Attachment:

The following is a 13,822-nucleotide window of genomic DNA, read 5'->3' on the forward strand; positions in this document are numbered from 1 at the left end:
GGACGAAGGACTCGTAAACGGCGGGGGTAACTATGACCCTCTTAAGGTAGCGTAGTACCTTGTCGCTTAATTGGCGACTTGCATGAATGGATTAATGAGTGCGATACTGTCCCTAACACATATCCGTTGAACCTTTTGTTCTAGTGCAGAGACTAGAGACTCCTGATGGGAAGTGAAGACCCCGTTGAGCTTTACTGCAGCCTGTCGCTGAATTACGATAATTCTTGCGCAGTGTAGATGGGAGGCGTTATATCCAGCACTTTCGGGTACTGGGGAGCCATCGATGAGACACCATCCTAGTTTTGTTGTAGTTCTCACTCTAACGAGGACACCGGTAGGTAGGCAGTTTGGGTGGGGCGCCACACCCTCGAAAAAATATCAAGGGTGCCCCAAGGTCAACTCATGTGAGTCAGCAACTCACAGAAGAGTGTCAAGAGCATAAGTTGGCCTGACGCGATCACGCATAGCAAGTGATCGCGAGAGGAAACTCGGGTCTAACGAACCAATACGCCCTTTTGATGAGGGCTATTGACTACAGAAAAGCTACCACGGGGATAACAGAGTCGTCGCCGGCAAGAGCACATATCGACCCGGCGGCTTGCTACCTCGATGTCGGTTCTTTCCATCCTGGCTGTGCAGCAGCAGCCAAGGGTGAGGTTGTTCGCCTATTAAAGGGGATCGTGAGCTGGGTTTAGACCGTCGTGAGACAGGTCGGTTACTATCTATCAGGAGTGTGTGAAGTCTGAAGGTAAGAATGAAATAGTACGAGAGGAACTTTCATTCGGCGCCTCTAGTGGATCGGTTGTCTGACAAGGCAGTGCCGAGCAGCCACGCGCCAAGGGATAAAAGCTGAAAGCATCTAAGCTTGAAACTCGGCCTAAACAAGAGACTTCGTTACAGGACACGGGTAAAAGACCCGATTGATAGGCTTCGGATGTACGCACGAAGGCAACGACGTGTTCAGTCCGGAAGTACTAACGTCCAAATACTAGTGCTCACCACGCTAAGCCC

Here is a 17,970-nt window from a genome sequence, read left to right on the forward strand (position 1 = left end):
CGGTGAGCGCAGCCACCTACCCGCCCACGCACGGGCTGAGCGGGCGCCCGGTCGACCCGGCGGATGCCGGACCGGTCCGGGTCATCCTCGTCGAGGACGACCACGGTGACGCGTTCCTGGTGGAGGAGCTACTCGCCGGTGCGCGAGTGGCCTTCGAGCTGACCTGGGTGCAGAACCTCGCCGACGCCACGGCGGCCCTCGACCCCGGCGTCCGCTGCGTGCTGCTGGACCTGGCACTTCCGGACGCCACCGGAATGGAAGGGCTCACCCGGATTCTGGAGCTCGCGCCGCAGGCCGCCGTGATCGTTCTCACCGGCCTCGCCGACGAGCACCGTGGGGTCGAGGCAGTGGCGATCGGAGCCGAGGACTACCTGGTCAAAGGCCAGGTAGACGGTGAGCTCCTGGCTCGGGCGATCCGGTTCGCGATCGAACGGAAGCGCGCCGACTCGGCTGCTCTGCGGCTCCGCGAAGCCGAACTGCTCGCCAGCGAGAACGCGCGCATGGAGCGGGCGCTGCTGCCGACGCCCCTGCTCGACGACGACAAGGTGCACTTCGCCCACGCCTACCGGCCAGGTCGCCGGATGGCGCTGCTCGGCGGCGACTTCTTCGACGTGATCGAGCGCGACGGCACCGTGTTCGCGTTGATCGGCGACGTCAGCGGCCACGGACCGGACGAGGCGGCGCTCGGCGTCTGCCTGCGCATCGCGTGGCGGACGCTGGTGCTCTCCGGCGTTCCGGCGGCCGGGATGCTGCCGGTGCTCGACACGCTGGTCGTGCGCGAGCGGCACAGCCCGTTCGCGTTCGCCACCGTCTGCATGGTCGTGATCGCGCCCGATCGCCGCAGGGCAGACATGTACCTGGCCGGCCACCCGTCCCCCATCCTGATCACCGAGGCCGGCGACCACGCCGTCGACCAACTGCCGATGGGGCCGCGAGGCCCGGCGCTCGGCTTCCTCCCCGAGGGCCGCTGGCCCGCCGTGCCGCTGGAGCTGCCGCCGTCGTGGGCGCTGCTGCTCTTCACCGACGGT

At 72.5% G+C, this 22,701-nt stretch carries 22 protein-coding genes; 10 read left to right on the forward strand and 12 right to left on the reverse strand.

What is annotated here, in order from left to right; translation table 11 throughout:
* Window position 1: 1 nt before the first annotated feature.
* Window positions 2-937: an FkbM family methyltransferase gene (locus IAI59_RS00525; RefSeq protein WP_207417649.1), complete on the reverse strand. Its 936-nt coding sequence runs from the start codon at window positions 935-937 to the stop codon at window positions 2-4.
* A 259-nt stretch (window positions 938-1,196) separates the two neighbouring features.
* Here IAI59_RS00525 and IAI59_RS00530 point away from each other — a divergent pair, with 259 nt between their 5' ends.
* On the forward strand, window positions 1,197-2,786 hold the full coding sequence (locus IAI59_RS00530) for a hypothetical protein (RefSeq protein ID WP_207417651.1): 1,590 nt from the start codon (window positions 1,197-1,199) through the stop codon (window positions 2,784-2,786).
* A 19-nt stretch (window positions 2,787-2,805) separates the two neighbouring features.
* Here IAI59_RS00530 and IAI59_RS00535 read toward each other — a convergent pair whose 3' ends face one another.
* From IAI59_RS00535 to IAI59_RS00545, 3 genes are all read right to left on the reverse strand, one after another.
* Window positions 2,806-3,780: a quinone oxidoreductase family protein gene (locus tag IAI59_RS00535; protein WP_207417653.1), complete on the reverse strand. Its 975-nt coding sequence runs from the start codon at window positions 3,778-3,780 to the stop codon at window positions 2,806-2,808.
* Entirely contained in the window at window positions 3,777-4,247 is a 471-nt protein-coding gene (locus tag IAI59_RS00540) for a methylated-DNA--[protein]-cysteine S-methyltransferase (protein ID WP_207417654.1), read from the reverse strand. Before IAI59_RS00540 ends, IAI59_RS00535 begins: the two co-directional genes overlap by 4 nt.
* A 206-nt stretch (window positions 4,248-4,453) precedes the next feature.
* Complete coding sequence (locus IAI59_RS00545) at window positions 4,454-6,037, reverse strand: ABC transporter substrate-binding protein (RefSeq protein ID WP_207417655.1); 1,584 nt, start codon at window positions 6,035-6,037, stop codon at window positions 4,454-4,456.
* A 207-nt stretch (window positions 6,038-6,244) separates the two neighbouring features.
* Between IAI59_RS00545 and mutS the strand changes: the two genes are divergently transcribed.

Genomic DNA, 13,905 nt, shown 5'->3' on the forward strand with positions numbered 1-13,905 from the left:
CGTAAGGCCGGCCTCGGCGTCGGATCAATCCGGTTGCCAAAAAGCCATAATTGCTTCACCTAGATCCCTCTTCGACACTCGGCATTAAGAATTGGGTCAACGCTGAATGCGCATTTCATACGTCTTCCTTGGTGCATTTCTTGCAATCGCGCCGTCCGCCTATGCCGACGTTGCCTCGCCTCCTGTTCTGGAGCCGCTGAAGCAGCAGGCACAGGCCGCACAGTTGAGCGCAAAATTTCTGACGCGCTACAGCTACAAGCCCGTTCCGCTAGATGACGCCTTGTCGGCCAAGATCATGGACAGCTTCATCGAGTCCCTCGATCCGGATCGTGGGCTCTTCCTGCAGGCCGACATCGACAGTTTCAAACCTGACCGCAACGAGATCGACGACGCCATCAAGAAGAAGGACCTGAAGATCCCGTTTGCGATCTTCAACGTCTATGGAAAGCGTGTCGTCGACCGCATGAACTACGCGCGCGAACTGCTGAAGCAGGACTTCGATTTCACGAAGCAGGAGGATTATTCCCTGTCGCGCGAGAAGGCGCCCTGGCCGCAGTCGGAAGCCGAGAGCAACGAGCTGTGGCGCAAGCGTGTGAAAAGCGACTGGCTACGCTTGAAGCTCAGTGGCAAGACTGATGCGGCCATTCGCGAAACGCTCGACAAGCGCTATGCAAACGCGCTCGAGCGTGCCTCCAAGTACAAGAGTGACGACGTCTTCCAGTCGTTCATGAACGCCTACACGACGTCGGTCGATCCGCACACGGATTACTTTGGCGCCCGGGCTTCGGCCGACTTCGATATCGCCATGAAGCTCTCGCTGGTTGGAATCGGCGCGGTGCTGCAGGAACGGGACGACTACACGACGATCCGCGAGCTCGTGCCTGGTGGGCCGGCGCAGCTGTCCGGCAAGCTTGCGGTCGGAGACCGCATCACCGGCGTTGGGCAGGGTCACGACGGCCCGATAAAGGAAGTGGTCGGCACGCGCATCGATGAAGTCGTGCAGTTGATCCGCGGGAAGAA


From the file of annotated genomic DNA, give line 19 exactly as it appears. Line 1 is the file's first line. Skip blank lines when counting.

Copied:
* A 207-nt stretch (window positions 6,038-6,244) separates the two neighbouring features.